One of the most important elements to proper exercise that is also often overlooked is the warm up stretch. Warming up is absolutely vital when it comes to any kind of exercise, otherwise you’ll expose yourself to injury and lackluster performance. Performing a proper sequence of warm up stretches will have you prepared for your activity both physically and mentally. The initial warm up should be some kind of light cardio, such as skip rope, jogging, climbing stairs, etc. Once you’re a little warm you can begin to stretch.
Doing a proper warm up will literally warm you and your muscles up, which enables the muscles to contract and relax quickly. Warming up also dilates the blood vessels, meaning that blood flow is increased and there is consequently less stress on the heart during strenuous exercise. Furthermore, warming up will get you sweating, and this is good because when you’re sweating your body is able to control its temperature to a certain extent. Sweat provides a natural coolant which will help you keep going. It’s also important for your joints, your range of motion will increase, enabling you to perform and feel comfortable.
Finally, getting warmed up triggers your body to release certain hormones that the body needs to regulate energy levels. Your body will begin to use stored carbohydrates and fatty acids to produce energy and will get into exercise mode.
There are many different kinds of warm up stretches, though they basically fall into one of two kinds, either static or dynamic. As the name suggests, static stretches do not involve any motion, whereas a dynamic stretch does. They also target different aspects of flexibility, so it is important to incorporate both.
Dynamic stretches often involve some kind of repetitive motion which helps stretch a particular muscle. Each muscle you stretch should get about ten seconds. An example of a dynamic stretch would be to stand straight up with your hands at your sides. Now you can proceed by extending and flexing all the joints on your body in turn. This means your fingers, wrists, shoulders, toes, feet, ankles, knees, and hips. Another dynamic stretch involves jogging very slowly as you lift one knee up towards your chest and out away from your body in a quick motion, alternating between left and right legs.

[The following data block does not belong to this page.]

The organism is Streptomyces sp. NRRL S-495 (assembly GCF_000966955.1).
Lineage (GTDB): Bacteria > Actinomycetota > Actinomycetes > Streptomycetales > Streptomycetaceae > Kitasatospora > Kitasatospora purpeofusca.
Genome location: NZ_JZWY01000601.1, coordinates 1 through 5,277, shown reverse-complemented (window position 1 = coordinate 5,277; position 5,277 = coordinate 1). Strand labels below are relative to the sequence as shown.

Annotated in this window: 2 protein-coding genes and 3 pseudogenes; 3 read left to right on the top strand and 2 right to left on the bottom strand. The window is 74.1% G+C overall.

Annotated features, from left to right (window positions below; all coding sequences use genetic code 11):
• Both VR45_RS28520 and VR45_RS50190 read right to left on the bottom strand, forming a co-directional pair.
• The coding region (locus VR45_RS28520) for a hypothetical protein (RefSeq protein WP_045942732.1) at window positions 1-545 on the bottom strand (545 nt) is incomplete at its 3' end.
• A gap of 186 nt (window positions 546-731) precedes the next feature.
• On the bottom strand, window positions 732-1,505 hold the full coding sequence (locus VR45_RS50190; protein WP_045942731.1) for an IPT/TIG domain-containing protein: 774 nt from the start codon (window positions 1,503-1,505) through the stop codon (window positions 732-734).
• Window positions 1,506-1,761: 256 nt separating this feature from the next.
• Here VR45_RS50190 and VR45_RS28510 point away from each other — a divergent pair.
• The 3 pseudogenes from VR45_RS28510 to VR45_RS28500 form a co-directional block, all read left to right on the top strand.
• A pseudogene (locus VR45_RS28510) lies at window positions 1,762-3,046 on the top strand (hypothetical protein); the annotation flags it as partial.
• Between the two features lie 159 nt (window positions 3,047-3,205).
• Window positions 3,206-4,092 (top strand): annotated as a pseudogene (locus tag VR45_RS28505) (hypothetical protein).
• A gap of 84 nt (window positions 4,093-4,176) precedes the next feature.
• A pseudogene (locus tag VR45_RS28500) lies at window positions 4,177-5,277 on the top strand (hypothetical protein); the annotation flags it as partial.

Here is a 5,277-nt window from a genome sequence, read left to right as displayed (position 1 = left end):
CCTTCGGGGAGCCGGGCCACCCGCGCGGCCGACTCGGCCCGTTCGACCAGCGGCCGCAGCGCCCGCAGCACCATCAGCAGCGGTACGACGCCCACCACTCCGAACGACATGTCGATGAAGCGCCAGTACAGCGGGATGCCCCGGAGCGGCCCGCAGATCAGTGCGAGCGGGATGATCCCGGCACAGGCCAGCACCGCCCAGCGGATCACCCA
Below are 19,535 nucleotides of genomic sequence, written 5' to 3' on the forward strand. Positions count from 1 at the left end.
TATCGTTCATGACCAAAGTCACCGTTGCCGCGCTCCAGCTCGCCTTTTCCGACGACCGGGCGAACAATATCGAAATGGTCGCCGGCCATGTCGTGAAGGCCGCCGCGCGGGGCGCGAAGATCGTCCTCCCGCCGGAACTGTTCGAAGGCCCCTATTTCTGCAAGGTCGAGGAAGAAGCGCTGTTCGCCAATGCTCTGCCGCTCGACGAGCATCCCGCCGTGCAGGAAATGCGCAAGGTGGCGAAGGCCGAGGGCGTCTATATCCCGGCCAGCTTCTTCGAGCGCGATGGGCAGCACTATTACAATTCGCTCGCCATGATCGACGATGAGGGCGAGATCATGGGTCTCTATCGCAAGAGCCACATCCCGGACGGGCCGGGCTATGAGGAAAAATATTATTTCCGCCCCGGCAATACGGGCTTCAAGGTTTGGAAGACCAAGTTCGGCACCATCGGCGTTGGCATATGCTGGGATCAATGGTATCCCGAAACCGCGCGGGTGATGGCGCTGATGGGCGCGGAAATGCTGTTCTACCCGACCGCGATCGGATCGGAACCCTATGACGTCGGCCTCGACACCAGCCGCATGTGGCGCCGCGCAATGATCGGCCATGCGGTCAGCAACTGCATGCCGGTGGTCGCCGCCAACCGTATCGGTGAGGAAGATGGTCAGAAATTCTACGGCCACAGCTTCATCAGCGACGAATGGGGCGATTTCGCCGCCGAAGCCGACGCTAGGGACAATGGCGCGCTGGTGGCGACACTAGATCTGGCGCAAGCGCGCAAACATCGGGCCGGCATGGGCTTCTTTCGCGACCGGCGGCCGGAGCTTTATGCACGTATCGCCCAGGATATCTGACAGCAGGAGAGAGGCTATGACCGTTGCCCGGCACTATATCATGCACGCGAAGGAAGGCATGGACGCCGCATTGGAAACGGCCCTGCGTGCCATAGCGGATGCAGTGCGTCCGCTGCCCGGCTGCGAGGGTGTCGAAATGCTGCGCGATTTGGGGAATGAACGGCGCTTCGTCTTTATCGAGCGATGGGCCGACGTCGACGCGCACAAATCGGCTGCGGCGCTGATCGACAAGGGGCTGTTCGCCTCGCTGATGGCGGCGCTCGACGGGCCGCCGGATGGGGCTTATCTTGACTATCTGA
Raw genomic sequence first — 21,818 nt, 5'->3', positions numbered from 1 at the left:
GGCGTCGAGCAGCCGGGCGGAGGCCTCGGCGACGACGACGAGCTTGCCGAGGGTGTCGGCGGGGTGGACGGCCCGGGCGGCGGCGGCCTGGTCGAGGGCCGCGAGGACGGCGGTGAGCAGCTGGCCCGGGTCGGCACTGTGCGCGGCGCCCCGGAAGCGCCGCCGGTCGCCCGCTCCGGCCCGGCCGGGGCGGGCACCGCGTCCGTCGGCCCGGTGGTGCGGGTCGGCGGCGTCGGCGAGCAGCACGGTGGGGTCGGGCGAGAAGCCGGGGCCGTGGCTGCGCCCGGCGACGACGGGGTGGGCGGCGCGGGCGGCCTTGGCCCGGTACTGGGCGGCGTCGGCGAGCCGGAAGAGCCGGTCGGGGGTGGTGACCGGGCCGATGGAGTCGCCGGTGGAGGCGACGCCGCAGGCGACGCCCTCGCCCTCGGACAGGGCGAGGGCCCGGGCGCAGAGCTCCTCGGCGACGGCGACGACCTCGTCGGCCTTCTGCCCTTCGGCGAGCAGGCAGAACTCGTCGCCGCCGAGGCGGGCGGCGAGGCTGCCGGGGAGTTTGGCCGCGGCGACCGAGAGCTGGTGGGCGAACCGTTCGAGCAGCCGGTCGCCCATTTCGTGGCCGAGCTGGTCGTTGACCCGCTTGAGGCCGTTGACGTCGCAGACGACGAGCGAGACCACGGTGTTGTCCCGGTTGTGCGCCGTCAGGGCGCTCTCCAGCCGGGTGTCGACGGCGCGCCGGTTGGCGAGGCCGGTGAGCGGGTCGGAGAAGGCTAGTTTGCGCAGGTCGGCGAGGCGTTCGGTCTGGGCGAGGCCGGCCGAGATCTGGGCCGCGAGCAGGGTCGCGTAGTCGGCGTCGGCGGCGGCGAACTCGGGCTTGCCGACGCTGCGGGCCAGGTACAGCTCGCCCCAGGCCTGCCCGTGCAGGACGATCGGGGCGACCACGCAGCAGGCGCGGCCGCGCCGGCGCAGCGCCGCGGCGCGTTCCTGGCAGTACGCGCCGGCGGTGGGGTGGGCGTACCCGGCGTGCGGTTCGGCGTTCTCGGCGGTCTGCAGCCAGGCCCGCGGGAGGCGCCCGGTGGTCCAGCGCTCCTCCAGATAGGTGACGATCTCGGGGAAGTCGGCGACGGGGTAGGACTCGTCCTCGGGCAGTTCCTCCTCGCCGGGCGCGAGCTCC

Static stretches may be more of what you’re accustomed to. The idea is to strike a pose which creates moderate tension in a muscle, and to hold it in this position for some time, usually around ten or twenty seconds. An example of a static stretch would be to stand straight up with legs apart and knees slightly bent. Now hold your arms directly out to your sides like a pair of wings. Make sure your palms are facing forwards, and slowly bend your fingers away behind you. As you slowly reach back with your fingers you’ll feel the stretch right in your chest. Another static stretch would be the ever common groin stretch which involves standing with a very wide stance for about twenty seconds at a time.
This basically covers the two most important kinds of stretches, and since each kind contains hundreds of different stretches and variations on those stretches, it is beyond the purpose of this article to give any comprehensive account of the many stretches which could be done during a warm up. I’ll therefore simply consider a few more examples, and leave you to explore more stretches on your own if you’re interested.
]Stretch 1: Stand straight up with legs apart and toes pointing directly forward. Now while keeping your back straight, slowly lower yourself down by stepping forward as your exhale. Stay in this position and keep your weight on your back foot as you count to ten, then lift yourself back up. This stretch is especially good before running or walking.
Stretch 2: Lie down on the floor and extend your left arm out towards your left side. Now move your left leg over your right side, as you bring your left knee to be lined up with your hips, but keep your right leg straight. Now use your right arm to push down on your left knee as your slowly exhale and feel the stretch.
Stretch 3: Stand straight up with your legs apart and back straight. Keep looking forward as you place your hands on your lower back. Keep your fingers pointing downwards and your elbows pointing outwards. Now slowly exhale and pull the elbows back until they are almost touching, and if you can get them to touch then do so. You should feel a very strong stretch if you do this properly, try to maintain the stretch for at least five seconds. This stretch is really good for sports in which you need to use your upper body a lot, like basketball.
Remembering to warm up and do your stretches can greatly enhance physical performance and reduce the risk of injury. Stretching is therefore an essential component of any workout routine.
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